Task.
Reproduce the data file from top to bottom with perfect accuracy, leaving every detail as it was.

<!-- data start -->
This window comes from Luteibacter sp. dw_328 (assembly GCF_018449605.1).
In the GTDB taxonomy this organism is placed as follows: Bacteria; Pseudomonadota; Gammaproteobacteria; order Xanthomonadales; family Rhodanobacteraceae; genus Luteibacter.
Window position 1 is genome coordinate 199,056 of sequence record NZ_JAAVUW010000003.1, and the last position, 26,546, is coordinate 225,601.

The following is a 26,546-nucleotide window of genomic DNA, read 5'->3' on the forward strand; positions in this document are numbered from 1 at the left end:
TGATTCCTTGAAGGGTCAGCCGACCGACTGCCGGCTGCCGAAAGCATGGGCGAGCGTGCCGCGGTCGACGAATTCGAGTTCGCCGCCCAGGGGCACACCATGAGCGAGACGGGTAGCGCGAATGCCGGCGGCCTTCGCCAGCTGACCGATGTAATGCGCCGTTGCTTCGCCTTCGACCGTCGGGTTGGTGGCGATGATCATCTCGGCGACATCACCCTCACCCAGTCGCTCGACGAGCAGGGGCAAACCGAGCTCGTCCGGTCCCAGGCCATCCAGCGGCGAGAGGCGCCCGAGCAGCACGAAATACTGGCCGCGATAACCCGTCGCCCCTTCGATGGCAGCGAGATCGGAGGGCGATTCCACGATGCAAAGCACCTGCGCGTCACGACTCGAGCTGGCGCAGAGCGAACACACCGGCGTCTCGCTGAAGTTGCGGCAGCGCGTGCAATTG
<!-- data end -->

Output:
This window comes from Luteibacter sp. dw_328 (assembly GCF_018449605.1).
In the GTDB taxonomy this organism is placed as follows: Bacteria; Pseudomonadota; Gammaproteobacteria; order Xanthomonadales; family Rhodanobacteraceae; genus Luteibacter.
Window position 1 is genome coordinate 199,056 of sequence record NZ_JAAVUW010000003.1, and the last position, 26,546, is coordinate 225,601.

The following is a 26,546-nucleotide window of genomic DNA, read 5'->3' on the forward strand; positions in this document are numbered from 1 at the left end:
TGATTCCTTGAAGGGTCAGCCGACCGACTGCCGGCTGCCGAAAGCATGGGCGAGCGTGCCGCGGTCGACGAATTCGAGTTCGCCGCCCAGGGGCACACCATGAGCGAGACGGGTAGCGCGAATGCCGGCGGCCTTCGCCAGCTGACCGATGTAATGCGCCGTTGCTTCGCCTTCGACCGTCGGGTTGGTGGCGATGATCATCTCGGCGACATCACCCTCACCCAGTCGCTCGACGAGCAGGGGCAAACCGAGCTCGTCCGGTCCCAGGCCATCCAGCGGCGAGAGGCGCCCGAGCAGCACGAAATACTGGCCGCGATAACCCGTCGCCCCTTCGATGGCAGCGAGATCGGAGGGCGATTCCACGATGCAAAGCACCTGCGCGTCACGACTCGAGCTGGCGCAGAGCGAACACACCGGCGTCTCGCTGAAGTTGCGGCAGCGCGTGCAATTG